Under normal circumstances, this symbiotic relationship benefits everyone involved and lends credibility to Google’s claim that Android — unlike the iPhone — is “open,” while still letting the company maintain as much control over Android as possible. If a company like Amazon wants to build its own alternative from scratch, it can. For companies like Samsung and Huawei that can’t afford to or aren’t willing to go that far, they can leverage Google’s massive resources to make a variation of Android that consumers will want, without deviating too far from Google’s master plan.
Now, barring relief in the brewing China-U.S. trade war, Huawei has been forcibly pushed into going the much harder Amazon route. Huawei can’t use Google apps, it can’t support the push notifications or location services most apps use, and it even has to wait longer for security updates before it can push them to users. Existing users won’t be affected for now, thanks to the temporary license granted by the U.S. Commerce Department, but future plans look grim. It took Amazon years to build its own version of Google’s services. Huawei’s CEO says the company has a plan, but it’s unclear how long that plan could take to unfold.
Fortunately, for Huawei, it’s not all bad news. The Google Play Store has been banned in China for years due to the country’s Great Firewall that censors many foreign sites and services including Google search, Facebook, or YouTube. Losing them is of little importance in the Chinese market, which makes up 52% of the company’s overall revenue. Outside China, on the other hand, Huawei stands to lose quite a lot. Globally, it’s hard to sell an Android phone without Google services.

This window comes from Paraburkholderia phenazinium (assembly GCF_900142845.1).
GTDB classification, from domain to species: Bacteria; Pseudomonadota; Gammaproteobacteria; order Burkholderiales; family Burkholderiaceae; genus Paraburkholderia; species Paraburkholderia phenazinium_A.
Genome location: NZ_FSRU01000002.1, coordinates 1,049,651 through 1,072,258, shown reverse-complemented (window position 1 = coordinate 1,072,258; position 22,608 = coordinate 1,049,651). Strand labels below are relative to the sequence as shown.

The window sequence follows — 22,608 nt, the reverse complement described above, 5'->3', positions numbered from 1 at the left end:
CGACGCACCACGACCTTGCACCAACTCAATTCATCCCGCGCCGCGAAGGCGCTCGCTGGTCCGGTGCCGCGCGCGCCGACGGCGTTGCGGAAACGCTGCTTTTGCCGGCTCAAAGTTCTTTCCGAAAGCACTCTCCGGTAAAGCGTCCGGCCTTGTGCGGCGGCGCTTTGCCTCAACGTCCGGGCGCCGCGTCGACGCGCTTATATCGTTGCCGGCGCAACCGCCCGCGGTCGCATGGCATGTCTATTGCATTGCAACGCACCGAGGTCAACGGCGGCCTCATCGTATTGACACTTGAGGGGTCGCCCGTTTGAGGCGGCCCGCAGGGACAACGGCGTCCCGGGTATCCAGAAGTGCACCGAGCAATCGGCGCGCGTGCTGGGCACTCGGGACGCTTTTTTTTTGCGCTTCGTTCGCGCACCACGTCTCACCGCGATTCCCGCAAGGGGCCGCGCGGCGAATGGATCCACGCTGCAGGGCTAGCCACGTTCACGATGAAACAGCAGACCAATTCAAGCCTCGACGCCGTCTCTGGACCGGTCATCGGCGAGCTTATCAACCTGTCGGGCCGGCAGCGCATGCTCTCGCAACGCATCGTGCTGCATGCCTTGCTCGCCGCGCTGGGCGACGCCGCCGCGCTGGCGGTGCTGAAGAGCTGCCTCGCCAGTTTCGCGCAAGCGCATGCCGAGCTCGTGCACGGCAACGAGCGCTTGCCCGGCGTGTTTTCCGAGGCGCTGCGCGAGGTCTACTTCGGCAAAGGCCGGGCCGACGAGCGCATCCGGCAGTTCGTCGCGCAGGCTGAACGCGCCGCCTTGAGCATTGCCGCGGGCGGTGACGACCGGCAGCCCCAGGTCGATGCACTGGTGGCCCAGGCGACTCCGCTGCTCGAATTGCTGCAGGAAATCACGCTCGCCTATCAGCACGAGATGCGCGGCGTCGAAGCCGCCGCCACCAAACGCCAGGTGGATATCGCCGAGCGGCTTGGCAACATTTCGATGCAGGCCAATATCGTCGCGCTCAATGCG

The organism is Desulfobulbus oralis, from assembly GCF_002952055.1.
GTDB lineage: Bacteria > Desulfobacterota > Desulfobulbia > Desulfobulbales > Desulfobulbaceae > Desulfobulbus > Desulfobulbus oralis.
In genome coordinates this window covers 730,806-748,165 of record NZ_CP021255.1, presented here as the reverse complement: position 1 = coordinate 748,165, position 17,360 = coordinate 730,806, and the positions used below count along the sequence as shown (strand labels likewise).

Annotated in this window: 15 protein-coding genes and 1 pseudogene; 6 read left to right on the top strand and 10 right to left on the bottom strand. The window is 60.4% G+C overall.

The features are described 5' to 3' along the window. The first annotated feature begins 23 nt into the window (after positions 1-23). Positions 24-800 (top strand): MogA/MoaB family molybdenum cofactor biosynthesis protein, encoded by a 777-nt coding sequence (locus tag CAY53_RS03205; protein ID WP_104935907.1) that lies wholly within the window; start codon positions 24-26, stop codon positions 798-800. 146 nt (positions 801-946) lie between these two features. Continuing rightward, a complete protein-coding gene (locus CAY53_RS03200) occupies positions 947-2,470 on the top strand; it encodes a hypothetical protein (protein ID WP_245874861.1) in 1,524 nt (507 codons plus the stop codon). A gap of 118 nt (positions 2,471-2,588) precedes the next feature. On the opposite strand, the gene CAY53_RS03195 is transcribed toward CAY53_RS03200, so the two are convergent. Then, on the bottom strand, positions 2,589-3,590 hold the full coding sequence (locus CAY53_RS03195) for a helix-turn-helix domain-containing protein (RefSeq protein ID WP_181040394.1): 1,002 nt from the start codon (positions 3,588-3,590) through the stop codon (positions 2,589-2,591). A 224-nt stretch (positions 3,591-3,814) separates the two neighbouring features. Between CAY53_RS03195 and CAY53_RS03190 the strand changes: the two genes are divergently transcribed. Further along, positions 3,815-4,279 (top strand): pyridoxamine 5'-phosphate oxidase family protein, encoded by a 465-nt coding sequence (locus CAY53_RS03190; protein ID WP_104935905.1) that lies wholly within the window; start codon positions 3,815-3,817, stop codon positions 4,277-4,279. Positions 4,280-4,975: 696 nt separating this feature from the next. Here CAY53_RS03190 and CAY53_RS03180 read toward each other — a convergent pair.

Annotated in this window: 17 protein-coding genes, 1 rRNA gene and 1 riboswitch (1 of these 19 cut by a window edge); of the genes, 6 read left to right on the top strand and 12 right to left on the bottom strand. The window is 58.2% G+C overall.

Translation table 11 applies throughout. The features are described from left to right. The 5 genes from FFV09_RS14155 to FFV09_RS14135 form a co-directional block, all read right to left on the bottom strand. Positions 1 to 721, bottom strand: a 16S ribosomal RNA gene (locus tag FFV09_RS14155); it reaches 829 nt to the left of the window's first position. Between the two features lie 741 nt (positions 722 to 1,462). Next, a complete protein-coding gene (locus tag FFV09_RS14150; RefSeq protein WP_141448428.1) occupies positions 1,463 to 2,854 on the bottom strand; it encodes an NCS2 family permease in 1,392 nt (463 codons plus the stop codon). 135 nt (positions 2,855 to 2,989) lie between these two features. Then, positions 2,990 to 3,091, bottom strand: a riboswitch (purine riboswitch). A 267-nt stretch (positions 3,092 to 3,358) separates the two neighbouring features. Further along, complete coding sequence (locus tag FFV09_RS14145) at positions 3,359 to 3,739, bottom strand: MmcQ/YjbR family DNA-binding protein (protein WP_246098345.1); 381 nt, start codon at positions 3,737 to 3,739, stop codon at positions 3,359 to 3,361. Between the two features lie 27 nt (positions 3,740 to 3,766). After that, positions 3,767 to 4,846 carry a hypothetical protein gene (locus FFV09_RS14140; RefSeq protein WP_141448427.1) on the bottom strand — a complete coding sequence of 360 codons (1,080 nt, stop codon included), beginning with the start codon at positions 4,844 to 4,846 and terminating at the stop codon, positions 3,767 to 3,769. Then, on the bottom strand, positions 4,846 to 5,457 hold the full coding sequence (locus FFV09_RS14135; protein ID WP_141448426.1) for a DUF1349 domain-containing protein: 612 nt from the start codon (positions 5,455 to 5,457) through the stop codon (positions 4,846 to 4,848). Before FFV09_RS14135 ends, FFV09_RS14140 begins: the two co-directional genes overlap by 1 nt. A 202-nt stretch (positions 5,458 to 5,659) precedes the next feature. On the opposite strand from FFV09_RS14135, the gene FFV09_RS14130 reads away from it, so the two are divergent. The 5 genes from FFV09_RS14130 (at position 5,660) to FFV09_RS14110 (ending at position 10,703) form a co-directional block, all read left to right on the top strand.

Google can reaffirm its commitment to being “open” and “free” all it wants, but ultimately it’s still a gatekeeper.
Beyond Huawei’s problems — and beyond the reality that geopolitics will play an increasing role in the tech business — this situation reveals a truth that Google has downplayed for years. While Android — the stripped down, open-source operating system — may be available to everyone, all of the Google pieces that make most Android phones worthwhile are locked behind a partner program. Google might let almost everyone into its exclusive club, but it reserves the right to kick them out.
Even if we could assume the best about Google’s intentions to keep Android as open as possible — and Google did not respond to a request by OneZero for comment — the Huawei order demonstrates that Google’s control can be abused by other entities. If the U.S. were in a trade war with South Korea instead of China, Samsung phones — still the most popular in the world over — could face a similar fate. Google can reaffirm its commitment to being “open” and “free” all it wants, but ultimately it’s still a gatekeeper.